Planning for longer lifespans is one of the big challenges of retirement planning today. Are you seeing retirees take more interest in annuity-type products?

It’s interesting that you say that, because we run customized financial plans that are goals-based and needs-based. And in some of the plans that we run, it does illuminate that we need to have more guaranteed income for the client based on what they want in their scenario. If that is illuminated, that’s what kind of drives us down the path of should we talk to them about a guaranteed stream of income, which would come from an annuity product.

But then also sometimes the financial plans that we run, the guaranteed income stream isn’t necessary. Maybe that’s because of Social Security or pension plans or other assets that produce income, to where those dollars should stay in a market-based position, versus an annuity. So we would be well-positioned to help inform and educate the client on which option is going to be best for them.

The recent coronavirus activity is starting to worry people, and the markets dropped sharply yesterday. What are you telling clients?

A lot of times we tell them to take a deep breath and we go back to their plan. We remind them that they’re still earning income, we have their risk protected, we have a plan for their goals, and if you don’t need the money for the foreseeable or immediate future, then let’s make sure we have a plan you feel confident and comfortable with for those long-term dollars.

But if there are dollars that we would need the next one to two years, then let’s make an adjustment to the asset allocation strategy you’re currently in. But at the end of the day, we remind them that you’re going to be OK. You have a team that’s working along with you, and you have a plan that’s going to keep moving you closer to your goals.

With the transfer of wealth from the baby boomers to millennials, are you seeing the younger generation take more of an interest in planning their financial futures?

Well, as you know, there’s about 10,000 baby boomers right that are now reaching age 65 every single day in America, at least for the next few years. A lot of those baby boomers are talking to their millennial children about the importance of saving money. And when the millennials are surveyed, they rank retirement planning as a higher priority for financial security.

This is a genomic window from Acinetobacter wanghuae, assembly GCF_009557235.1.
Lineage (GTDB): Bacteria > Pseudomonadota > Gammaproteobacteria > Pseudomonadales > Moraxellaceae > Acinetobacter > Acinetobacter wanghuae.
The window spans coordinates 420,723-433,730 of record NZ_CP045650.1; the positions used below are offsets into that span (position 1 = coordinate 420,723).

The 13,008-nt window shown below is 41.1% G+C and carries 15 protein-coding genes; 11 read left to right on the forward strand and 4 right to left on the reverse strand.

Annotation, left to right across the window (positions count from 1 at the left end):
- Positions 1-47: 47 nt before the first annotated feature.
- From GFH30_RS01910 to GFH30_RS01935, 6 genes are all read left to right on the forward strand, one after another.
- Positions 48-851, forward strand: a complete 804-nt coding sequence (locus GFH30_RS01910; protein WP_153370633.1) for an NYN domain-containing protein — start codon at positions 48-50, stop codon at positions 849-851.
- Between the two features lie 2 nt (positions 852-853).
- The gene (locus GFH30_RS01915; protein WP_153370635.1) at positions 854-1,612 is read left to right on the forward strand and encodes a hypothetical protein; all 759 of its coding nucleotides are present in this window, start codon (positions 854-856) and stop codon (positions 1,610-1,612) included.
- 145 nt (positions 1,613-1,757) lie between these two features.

And to us, the millennial demographic is really the aspiring affluent, and we are very interested in working and growing with them. As a lot of our financial advisors are in that millennial demographic. They’re going to be able to age with and grow with some of these clients that they could be helping now for 20 or 30 years.

And I think the older that you get, I think the more you start to value those candid conversations, and the ability to air ideas out together. So I think that trusted relationship with a financial advisor becomes even more important as we get older.

The CBJ has reported quite a bit on the tight labor market, and finding new financial advisors is no easy feat. Where are you finding the talent you need?

Most of the talent we’re finding now is within Iowa. There have been some relocations that have come in from out of state – one of our advisors came in from LaCrosse, Wisconsin, another came in from northern California – but I would say the general majority of advisors are from the state of Iowa.

You have an Iowa Hawkeyes pennant here in your office, waiting to be hung up. Is that going below the Cyclones pennant you have on the wall?

Somebody else asked, “Hey, when are you going to hang up the Hawkeye pennant?” And I said, “Baby steps!” At least I have it in here, and it’s framed.  •